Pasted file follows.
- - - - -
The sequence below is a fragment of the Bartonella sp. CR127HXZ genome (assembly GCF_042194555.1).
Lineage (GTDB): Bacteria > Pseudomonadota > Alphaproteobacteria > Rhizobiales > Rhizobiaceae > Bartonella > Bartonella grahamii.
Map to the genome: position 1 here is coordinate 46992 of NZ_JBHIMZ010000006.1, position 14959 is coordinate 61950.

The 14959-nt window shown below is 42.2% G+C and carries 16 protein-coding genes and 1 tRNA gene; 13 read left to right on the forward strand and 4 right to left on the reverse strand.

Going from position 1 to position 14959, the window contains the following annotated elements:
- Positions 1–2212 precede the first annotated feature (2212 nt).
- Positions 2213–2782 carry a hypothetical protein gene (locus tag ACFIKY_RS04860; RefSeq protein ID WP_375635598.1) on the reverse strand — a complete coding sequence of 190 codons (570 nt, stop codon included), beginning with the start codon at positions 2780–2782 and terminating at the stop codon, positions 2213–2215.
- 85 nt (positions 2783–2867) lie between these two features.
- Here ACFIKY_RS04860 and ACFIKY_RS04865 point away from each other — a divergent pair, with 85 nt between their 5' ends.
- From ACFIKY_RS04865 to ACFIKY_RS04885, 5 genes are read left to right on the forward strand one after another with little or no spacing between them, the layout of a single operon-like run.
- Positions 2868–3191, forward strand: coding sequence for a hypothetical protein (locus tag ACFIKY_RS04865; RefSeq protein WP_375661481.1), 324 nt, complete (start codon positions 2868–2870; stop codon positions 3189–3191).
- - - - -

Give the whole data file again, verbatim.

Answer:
The sequence below is a fragment of the Bartonella sp. CR127HXZ genome (assembly GCF_042194555.1).
Lineage (GTDB): Bacteria > Pseudomonadota > Alphaproteobacteria > Rhizobiales > Rhizobiaceae > Bartonella > Bartonella grahamii.
Map to the genome: position 1 here is coordinate 46992 of NZ_JBHIMZ010000006.1, position 14959 is coordinate 61950.

The 14959-nt window shown below is 42.2% G+C and carries 16 protein-coding genes and 1 tRNA gene; 13 read left to right on the forward strand and 4 right to left on the reverse strand.

Going from position 1 to position 14959, the window contains the following annotated elements:
- Positions 1–2212 precede the first annotated feature (2212 nt).
- Positions 2213–2782 carry a hypothetical protein gene (locus tag ACFIKY_RS04860; RefSeq protein ID WP_375635598.1) on the reverse strand — a complete coding sequence of 190 codons (570 nt, stop codon included), beginning with the start codon at positions 2780–2782 and terminating at the stop codon, positions 2213–2215.
- 85 nt (positions 2783–2867) lie between these two features.
- Here ACFIKY_RS04860 and ACFIKY_RS04865 point away from each other — a divergent pair, with 85 nt between their 5' ends.
- From ACFIKY_RS04865 to ACFIKY_RS04885, 5 genes are read left to right on the forward strand one after another with little or no spacing between them, the layout of a single operon-like run.
- Positions 2868–3191, forward strand: coding sequence for a hypothetical protein (locus tag ACFIKY_RS04865; RefSeq protein WP_375661481.1), 324 nt, complete (start codon positions 2868–2870; stop codon positions 3189–3191).